First, Job was a blameless man. Verse 1 says, “There was a man in the land of Uz, whose name was Job; and that man was perfect…” He was blameless in the eyes of God, in the eyes of others, and in his own eyes. Job was a man just like you and me, only better. He was a praiseworthy man, an important man and a man of distinction, a judge, and a man who had authority over others. The country he lived in was the land of Uz, in the eastern part of Arabia; the same place where Abraham lived before God called him out of that place. This was a very wicked land, but it was to Job’s praise that he was so exceedingly good in such a bad place.

Second, Job was upright. Verse 1 says, “There was a man in the land of Uz, whose name was Job; and that man was upright…” This means that he was straightforward and genuine and right in his relationships. He was a very good man, extremely religious, and better than his neighbors.

Third, Job feared God. Verse 1 also says, “There was a man in the land of Uz, whose name was Job; and that man feared God…” He was a reverent worshiper of God as far as he was able to understand Him. He was sincere in his religion. He was called perfect by God; but he was not sinless as he was later to admit. He said, “If I say I am perfect, I shall be proven wicked.” He respected all of God’s commandments, and tried his best to keep them. He was really as good as he seemed to be.

And fourth, Job was a man who turned away from evil. Verse 8 says, “And the LORD said unto Satan, Hast thou considered my servant Job, that there is none like him in the earth, a perfect and an upright man, one that fears God, and turns his back on evil?”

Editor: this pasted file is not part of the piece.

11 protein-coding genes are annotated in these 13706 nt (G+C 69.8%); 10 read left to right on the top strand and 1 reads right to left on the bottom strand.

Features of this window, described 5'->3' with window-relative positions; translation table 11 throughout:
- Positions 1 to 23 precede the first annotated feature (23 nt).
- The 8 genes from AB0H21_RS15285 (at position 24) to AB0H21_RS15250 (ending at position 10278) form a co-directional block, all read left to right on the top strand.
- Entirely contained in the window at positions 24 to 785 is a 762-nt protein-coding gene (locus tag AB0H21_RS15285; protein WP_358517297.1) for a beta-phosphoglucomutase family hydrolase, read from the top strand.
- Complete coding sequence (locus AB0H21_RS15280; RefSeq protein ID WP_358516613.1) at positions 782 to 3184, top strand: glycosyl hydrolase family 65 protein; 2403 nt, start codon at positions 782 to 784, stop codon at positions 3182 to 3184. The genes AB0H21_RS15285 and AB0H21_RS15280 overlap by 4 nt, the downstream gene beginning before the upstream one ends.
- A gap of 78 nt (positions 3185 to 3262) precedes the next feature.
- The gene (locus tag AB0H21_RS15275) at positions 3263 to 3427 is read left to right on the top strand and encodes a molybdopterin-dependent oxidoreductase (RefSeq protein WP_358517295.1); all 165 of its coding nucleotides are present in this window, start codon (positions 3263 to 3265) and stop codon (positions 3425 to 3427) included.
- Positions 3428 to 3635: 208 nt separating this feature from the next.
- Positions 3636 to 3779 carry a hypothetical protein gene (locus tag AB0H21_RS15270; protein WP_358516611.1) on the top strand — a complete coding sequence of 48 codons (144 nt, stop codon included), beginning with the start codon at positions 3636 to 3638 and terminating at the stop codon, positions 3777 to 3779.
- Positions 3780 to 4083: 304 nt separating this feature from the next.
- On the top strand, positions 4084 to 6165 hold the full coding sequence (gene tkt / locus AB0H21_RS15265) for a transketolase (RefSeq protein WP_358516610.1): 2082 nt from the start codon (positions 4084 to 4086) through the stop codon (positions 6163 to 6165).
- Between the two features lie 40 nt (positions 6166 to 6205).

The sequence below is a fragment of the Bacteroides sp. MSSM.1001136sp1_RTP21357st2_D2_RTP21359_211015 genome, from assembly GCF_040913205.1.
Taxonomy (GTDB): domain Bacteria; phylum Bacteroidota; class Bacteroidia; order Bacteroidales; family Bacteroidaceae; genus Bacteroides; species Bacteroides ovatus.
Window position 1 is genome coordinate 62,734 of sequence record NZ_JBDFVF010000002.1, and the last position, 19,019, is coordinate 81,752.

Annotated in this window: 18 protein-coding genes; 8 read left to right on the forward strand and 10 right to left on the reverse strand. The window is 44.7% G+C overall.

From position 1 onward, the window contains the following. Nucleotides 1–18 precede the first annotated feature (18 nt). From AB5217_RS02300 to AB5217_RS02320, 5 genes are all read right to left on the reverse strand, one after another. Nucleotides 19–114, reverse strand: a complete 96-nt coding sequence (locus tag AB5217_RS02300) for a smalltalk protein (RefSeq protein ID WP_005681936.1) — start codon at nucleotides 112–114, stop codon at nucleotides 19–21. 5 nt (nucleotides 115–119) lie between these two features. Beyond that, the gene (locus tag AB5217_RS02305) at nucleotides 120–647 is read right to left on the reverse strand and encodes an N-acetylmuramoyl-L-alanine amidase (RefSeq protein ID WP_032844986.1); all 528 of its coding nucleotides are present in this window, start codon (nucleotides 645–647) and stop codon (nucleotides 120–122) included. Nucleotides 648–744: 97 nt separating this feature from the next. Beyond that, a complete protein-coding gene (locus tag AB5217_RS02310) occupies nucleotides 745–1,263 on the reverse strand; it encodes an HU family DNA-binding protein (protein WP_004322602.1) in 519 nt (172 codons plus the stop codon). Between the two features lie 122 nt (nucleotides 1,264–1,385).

There was no compromise in this man’s life. Notice the question that God put to Satan: “Have you considered my servant Job?” God speaks of him in an honorable way: He said that he is a servant. And, just like Job, godly men and women are God’s servants. God said, “Look at him. There is none like him, none that I value like him, and none that have such great faith.”

Satan hates every child of God and he will do everything in his power to hurt us. We can take comfort, however, because Satan cannot harm us more than God will allow. The suffering of Job is a good example of this, because in the book of Job we read that Satan had to ask permission from God to harm Job, because he said, “I can’t touch him because you have a hedge around him.” God allowed the devil to test Job, but put limits on what he could do.

Well, Job was certainly a good man, but next, let’s look at his position in his family and the community he lived in. Job lived in a time when people commonly believed that anyone who was good would be happy and prosperous. He fit the times, because he was a good man, and he was also happy and prosperous. There are five statements that can be made about his position within the community where he lived:

First, Job was the best of the best; there was no one else like him.

Second, Job enjoyed great wealth.

Third, Job had a wonderful family.

Forth, Job was a priest in his own household.

And fifth, Job was the epitome of success and happiness.